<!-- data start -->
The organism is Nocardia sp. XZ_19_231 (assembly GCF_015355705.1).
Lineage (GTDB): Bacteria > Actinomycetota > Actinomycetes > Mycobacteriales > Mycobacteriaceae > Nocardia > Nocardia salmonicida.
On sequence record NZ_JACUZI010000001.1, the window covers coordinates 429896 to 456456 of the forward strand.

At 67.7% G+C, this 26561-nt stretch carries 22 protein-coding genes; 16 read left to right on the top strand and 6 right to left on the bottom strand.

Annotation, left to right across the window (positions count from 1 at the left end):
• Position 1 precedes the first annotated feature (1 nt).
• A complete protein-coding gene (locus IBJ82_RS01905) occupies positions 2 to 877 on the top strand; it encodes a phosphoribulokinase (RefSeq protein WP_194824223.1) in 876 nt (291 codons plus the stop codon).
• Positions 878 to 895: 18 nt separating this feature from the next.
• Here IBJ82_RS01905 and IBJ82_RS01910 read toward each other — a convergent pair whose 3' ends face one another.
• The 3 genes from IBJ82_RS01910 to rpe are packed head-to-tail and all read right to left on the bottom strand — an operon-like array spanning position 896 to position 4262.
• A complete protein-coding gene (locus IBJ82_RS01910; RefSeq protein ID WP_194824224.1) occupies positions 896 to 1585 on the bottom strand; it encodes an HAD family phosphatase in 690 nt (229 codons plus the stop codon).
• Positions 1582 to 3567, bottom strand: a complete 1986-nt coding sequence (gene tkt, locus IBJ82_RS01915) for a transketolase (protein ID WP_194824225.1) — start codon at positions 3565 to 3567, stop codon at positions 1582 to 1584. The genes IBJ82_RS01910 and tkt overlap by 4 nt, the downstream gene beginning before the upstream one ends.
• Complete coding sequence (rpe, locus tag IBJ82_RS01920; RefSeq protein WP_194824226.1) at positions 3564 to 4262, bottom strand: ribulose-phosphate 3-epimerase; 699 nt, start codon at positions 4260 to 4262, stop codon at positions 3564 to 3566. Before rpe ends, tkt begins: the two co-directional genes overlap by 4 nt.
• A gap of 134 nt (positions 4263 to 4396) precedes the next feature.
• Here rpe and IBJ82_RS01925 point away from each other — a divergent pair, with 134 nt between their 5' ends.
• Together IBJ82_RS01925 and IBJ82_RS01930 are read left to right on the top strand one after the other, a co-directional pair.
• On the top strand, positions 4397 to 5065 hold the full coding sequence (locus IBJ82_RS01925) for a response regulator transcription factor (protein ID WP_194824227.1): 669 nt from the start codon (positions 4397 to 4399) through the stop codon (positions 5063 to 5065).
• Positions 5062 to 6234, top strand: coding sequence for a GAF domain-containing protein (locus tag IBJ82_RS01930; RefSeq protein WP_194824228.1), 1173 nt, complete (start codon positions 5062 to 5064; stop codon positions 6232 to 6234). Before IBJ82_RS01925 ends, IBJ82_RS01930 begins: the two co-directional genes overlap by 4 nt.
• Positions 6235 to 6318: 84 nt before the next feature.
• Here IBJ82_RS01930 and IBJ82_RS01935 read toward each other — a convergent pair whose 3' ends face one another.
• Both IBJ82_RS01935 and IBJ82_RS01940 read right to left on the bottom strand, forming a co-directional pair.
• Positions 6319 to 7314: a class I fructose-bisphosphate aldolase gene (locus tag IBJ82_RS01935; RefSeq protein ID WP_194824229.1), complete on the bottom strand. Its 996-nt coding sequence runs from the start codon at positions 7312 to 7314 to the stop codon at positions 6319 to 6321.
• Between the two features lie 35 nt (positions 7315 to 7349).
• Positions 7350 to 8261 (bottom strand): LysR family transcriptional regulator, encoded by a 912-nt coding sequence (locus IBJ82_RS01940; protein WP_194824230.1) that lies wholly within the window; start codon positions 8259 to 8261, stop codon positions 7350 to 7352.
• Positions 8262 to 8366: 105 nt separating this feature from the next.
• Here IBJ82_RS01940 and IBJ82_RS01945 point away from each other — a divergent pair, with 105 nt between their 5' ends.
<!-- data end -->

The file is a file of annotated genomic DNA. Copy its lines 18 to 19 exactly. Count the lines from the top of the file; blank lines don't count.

• Positions 5062 to 6234, top strand: coding sequence for a GAF domain-containing protein (locus tag IBJ82_RS01930; RefSeq protein WP_194824228.1), 1173 nt, complete (start codon positions 5062 to 5064; stop codon positions 6232 to 6234). Before IBJ82_RS01925 ends, IBJ82_RS01930 begins: the two co-directional genes overlap by 4 nt.
• Positions 6235 to 6318: 84 nt before the next feature.